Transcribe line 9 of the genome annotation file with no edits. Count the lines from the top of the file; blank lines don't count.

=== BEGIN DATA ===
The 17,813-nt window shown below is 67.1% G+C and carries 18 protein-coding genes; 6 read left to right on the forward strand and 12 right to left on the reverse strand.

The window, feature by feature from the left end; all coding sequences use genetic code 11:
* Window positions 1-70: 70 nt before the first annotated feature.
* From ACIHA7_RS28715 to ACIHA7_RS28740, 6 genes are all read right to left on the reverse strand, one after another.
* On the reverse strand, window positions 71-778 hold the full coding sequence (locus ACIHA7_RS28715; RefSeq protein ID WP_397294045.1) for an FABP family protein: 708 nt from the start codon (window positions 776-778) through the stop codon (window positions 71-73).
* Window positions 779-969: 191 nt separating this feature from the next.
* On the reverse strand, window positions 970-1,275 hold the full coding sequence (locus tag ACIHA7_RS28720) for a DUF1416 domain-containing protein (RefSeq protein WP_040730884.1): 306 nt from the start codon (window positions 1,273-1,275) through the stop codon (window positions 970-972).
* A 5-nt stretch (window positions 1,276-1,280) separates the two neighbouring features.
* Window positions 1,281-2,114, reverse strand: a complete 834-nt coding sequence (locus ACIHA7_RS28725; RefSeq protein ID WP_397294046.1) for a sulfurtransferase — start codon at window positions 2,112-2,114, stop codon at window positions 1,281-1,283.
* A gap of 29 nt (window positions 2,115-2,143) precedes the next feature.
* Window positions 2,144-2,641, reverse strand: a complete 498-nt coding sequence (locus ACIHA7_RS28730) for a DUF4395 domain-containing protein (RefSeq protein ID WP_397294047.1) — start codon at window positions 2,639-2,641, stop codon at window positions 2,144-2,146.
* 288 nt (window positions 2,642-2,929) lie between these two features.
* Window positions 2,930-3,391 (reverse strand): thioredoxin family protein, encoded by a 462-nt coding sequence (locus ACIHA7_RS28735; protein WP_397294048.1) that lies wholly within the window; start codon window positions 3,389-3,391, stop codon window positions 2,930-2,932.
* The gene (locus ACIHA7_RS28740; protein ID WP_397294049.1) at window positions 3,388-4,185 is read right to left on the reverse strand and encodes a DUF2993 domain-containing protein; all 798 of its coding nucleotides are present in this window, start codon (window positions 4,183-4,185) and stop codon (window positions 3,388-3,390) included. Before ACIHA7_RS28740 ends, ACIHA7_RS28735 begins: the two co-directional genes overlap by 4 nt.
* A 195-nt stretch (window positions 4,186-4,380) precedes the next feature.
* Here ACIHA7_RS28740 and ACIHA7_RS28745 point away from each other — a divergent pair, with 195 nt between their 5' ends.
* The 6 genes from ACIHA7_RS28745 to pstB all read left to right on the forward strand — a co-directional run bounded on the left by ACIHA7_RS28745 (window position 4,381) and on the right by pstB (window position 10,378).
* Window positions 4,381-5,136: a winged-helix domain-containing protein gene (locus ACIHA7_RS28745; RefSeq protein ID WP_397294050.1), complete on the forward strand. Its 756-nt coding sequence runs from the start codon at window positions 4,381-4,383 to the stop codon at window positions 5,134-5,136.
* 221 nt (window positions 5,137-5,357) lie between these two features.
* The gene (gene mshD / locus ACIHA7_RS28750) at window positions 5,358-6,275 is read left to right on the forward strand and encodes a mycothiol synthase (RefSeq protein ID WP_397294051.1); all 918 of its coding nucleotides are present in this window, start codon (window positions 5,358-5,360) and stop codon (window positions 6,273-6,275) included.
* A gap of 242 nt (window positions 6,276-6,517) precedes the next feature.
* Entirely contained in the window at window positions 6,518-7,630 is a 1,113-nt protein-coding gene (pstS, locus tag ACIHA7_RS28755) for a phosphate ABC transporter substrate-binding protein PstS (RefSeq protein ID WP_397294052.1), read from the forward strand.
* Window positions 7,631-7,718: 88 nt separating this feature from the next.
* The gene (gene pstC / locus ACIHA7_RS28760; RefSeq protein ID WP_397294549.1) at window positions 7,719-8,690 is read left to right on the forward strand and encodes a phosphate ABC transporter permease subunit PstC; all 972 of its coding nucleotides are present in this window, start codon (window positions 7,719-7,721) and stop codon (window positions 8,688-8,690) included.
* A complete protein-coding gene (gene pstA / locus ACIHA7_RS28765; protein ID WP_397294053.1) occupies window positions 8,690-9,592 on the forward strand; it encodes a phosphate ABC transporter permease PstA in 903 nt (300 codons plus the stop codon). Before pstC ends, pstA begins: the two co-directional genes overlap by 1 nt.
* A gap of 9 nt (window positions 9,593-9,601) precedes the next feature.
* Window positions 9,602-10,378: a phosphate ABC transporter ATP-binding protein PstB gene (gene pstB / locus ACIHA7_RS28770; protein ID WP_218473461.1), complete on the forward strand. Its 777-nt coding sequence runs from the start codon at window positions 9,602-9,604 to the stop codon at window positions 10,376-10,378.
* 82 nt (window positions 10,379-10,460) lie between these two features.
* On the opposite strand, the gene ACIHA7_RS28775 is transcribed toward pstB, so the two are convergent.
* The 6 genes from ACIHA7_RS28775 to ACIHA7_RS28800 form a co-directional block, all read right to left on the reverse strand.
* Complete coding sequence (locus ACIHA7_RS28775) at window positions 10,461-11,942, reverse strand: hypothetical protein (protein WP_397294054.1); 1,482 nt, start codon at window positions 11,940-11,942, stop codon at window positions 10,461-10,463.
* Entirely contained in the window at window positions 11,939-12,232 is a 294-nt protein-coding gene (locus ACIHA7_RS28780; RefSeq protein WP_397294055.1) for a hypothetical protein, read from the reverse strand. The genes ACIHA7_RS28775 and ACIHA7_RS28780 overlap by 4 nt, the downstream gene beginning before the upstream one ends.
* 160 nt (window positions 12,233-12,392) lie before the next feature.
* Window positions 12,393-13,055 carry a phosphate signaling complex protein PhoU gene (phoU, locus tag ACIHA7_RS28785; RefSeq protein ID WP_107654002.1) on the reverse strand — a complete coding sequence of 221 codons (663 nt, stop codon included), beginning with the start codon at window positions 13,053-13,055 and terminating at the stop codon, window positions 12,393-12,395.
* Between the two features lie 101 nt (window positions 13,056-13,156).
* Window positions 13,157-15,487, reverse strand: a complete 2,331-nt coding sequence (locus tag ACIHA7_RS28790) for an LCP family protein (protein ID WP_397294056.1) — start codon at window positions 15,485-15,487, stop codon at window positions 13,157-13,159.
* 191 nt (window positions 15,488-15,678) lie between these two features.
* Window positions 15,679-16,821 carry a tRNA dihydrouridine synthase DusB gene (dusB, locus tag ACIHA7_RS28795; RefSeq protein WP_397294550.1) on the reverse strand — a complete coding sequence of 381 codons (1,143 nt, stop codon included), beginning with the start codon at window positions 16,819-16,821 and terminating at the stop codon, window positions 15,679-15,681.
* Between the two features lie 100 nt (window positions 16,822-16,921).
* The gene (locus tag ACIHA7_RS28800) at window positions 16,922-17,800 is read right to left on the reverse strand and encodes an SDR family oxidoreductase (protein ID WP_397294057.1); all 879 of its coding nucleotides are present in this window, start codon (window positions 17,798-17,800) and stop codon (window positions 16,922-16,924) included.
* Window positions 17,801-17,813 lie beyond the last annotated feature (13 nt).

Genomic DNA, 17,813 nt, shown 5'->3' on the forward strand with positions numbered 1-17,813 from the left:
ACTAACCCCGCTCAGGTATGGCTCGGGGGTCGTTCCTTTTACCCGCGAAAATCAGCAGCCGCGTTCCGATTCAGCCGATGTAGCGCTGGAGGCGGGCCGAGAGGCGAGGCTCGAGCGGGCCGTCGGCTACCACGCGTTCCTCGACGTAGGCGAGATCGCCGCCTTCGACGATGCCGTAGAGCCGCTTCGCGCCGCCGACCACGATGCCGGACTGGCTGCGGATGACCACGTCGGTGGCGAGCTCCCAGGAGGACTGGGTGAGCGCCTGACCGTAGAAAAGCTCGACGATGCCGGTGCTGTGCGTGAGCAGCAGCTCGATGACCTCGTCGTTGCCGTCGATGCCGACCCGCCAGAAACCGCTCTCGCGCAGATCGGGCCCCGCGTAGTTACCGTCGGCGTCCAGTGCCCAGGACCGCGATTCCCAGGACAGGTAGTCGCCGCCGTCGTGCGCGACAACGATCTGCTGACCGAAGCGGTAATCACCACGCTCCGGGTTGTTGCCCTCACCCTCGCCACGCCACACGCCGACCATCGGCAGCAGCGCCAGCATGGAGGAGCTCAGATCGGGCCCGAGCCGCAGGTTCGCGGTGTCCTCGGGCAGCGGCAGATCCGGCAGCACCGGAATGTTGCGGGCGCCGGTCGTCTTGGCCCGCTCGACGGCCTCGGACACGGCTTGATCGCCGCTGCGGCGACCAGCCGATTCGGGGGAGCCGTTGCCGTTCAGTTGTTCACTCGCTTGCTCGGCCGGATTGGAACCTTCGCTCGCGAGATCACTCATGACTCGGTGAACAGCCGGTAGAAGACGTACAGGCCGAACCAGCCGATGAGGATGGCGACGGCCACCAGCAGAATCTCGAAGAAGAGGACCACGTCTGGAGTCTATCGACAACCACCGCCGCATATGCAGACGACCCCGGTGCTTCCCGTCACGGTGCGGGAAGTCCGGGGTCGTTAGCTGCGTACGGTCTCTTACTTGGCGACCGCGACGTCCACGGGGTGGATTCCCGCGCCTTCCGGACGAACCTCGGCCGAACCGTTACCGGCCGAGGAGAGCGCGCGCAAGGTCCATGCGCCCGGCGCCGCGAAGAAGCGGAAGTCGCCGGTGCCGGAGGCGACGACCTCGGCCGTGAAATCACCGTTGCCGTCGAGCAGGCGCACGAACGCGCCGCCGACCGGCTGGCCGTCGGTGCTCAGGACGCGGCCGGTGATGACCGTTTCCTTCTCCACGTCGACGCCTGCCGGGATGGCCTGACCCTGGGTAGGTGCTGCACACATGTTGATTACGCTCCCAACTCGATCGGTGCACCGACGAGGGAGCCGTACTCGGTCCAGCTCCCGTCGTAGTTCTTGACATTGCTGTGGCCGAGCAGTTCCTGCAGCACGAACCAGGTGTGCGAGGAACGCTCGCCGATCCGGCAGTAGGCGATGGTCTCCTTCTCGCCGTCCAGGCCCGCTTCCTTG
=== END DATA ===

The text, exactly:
* Window positions 1,281-2,114, reverse strand: a complete 834-nt coding sequence (locus ACIHA7_RS28725; RefSeq protein ID WP_397294046.1) for a sulfurtransferase — start codon at window positions 2,112-2,114, stop codon at window positions 1,281-1,283.